Here is a brief list of relief organizations and information services that are mobilizing to help the people of Japan: The U.S. State Department is urging U.S. citizens to contact friends and family as soon as possible. They can also e-mail the State Department at JapanEmergencyUSC@state.gov. Those seeking information on security in or travel to Japan can call 1-888-407-4747 or 1-202-501-4444. Google is assisting in helping victims touch base with friends and loved ones. Its People Finder allows users to look for victims or post information about people. It works in five languages. World Vision is rushing personnel into the affected areas and providing food, water, medical supplies and shelter for victims. It also plans to establish one or more “child-friendly spaces” for kids “affected by disasters to resume normal childhood activities and experience structure and security that are often lost following emergency situations.” Follow World Vision’s blog for updates, and visit its website or text “4japan” to 20222 to send a $10 donation to the group. It will show up on your next mobile phone bill. The American Red Cross is accepting donations: text “redcross” to 90999, and you can make a $10 donation to the organization. The Salvation Army is issuing updates via its blog, its Twitter feed andFacebook page. It also is accepting donations via text message. Those interested in contributing $10 to the group can text “japan” or “quake” to 80888. AmeriCares, which is also accepting donations, said it is mobilizing resources and sending an emergency response manager to the region. Save the Children is sending an emergency team to assist its staff in Japan.Donations to the group’s Children’s Emergency Fund will help preserve the welfare of young ones, who “are always the most vulnerable in a disaster,” Eiichi Sadamatsu in central Tokyo said in a statement. Globalgiving.com has established a Japan Earthquake and Tsunami Relief Fund. GlobalGiving will disburse funds to organizations providing aid and relief to victims. Organizations also providing aid are Save the Children and the International Medical Corps. The Corps is coordinating with local authorities and partners to determine the most pressing needs. It also is providing technical expertise and assisting with logistics. To contribute to the Corps’ efforts, visit its website or text “med” to 80888 to send the group a $10 donation. The American Humane Association has set up a relief fund for rescuing animals. Donations help provide shelter and care.
A third reactor at Japan’s Fukushima Daiichi nuclear plant lost its cooling capabilities today. Technicians are desperately pumping seawater into the containment vessels of the crippled reactors in a last-ditch effort to avoid a full meltdown. The risky emergency measures at the plant already have resulted in hydrogen explosions in two of the containment structures, releasing radioactivity. A 20 km zone around the Fukushima facility has been evacuated, displacing approximately 250,000 residents of an area with a population of 2 million. The problem was detected in the plant’s No. 2 reactor today afternoon after an explosion rocked the building containing the plant’s No. 3 reactor, Chief Cabinet Secretary Yukio Edano told reporters. “We think that the hydrogen explosion in (the building housing) reactor No. 3 caused the cooling system of reactor No. 2 to stop working,” Edano said. Water levels were falling and pressure was building up inside the No. 2 reactor, he said, and officials were working on a plan to release gas and also inject seawater into that reactor. Workers have been injecting seawater in a last-ditch effort to cool down fuel rods and prevent a full meltdown at two other reactors at the plant—No. 1 and No. 3—after an 8.9-magnitude earthquake and ensuing tsunami Friday knocked out the reactors’ cooling systems. Japanese officials have said they believe there may be a partial meltdown in the No. 3 and No. 1 nuclear reactors. Authorities have not yet been able to confirm a meltdown, because it is too hot inside the affected reactors to check. There are six reactors at Tokyo Electric Power Company’s Fukushima Daiichi plant, located in northeastern Japan about 65 km (40 miles) south of Sendai.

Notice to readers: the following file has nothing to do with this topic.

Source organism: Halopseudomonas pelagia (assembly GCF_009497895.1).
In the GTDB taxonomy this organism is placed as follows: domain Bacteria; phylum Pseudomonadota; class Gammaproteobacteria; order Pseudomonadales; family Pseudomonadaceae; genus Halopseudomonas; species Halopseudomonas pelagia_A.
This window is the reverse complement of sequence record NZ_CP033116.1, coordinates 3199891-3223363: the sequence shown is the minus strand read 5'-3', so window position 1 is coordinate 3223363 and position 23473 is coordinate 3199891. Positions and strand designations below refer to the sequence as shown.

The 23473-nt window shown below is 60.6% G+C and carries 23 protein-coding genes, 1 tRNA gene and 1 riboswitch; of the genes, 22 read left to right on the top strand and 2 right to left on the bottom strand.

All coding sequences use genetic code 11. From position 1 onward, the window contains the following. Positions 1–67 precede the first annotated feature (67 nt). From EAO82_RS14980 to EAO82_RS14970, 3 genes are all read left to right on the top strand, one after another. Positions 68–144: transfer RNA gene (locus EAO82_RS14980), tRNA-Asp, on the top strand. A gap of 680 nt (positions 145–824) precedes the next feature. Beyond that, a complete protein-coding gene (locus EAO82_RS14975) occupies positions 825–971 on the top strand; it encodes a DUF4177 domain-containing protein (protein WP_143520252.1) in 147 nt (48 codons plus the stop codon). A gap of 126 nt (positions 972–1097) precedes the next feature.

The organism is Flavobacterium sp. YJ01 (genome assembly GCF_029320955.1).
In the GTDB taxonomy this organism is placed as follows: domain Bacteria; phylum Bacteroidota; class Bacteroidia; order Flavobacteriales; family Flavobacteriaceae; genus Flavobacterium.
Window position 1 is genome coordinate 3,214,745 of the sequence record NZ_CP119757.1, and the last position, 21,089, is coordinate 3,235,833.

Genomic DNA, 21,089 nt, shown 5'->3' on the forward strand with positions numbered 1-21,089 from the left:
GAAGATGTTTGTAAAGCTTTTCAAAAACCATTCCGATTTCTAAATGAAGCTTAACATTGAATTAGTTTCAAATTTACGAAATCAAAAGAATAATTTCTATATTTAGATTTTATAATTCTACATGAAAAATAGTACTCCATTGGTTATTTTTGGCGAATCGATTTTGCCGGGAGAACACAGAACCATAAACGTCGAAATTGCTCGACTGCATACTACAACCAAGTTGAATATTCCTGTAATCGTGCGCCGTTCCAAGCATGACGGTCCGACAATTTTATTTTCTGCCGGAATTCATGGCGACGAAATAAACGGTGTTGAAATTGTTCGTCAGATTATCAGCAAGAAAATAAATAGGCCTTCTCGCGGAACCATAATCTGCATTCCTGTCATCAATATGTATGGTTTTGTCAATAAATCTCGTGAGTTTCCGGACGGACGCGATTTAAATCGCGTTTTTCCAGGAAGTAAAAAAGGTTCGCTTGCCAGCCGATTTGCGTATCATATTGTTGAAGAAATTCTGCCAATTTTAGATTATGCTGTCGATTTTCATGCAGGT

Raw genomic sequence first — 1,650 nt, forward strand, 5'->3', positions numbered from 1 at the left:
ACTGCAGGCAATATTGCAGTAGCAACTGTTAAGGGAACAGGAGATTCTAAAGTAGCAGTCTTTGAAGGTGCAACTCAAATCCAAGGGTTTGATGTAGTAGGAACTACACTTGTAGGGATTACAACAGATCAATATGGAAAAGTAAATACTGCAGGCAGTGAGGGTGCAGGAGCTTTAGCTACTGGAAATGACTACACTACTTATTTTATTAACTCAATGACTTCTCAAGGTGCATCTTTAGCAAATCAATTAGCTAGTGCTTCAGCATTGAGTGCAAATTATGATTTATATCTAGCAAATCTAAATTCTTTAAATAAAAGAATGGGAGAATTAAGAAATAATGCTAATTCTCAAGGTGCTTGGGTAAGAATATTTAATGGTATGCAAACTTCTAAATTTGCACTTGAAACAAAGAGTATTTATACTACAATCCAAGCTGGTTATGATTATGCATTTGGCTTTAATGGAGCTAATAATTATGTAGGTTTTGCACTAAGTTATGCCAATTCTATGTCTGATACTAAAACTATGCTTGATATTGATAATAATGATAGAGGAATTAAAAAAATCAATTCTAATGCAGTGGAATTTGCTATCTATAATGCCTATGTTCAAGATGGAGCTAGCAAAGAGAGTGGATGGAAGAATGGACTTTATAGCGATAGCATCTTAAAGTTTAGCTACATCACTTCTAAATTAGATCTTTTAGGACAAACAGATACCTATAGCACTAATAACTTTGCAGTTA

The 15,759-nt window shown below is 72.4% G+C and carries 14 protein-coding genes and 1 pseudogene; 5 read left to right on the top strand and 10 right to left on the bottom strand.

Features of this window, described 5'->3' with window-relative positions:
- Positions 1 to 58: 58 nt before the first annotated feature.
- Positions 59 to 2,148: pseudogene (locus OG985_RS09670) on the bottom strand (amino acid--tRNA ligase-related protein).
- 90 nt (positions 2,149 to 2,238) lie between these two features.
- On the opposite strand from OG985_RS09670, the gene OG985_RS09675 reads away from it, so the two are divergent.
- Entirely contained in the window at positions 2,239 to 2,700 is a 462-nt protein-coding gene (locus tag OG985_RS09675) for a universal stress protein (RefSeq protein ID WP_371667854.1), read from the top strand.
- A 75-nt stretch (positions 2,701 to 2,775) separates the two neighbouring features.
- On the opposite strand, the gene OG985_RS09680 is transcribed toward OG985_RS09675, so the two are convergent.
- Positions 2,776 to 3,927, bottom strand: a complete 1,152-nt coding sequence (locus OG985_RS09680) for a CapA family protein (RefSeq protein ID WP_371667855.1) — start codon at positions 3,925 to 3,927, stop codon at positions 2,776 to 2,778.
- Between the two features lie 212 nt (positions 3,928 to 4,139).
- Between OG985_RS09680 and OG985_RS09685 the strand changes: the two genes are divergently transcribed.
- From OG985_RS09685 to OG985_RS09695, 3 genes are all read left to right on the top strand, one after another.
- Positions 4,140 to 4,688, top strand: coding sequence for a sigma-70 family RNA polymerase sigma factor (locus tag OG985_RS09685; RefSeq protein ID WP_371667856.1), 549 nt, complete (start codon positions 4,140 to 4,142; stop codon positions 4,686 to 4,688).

Michelin North America has confirmed plans to invest $50 million to upgrade equipment and expand production at the company’s BFGoodrich Tire manufacturing facility in Woodburn, IN. The project will create about 35 new jobs at the plant, which employs almost 1,600. The Journal Gazette reported in December that company officials were considering the plant for an upgrade. At that time, a union official said he believed the company was already in the midst of a $77 million investment in the Woodburn plant. Michelin officials selected the Woodburn plant after conducting a competitive process among several company plants for the upgrade investment.
Japan warned there could be a small radiation leak from a nuclear reactor whose cooling system was knocked by Friday’s massive earthquake, but thousands of residents in the area had been moved out of harm’s way, the Vancouver Sun reports. Underscoring grave concerns about the Fukushima plant some 240 km (150 miles) north of Tokyo, U.S. Secretary of State Hillary Clinton said the U.S. air force had delivered coolant to avert a rise in the temperature of the facility’s nuclear rods. Pressure building in the plant was set to be released soon, a move that could result in a radiation leak, officials said. Some 3,000 people who live within a 3 km radius of the plant had been evacuated, Kyodo news agency said. “It’s possible that radioactive material in the reactor vessel could leak outside but the amount is expected to be small and the wind blowing towards the sea will be considered,” Chief Cabinet Yukio Edano told a news conference. “Residents are safe after those within a 3 km radius were evacuated and those within a 10 km radius are staying indoors, so we want people to be calm,” he added. Tokyo Electric Power Co said pressure had built up inside a reactor at the Fukushima-Daiichi plant after the cooling system was knocked out by the earthquake, the largest on record in Japan. Pressure had risen to 1.5 times the designed capacity, the Japan Nuclear Safety agency said. Media also said the radiation level was rising in the turbine building.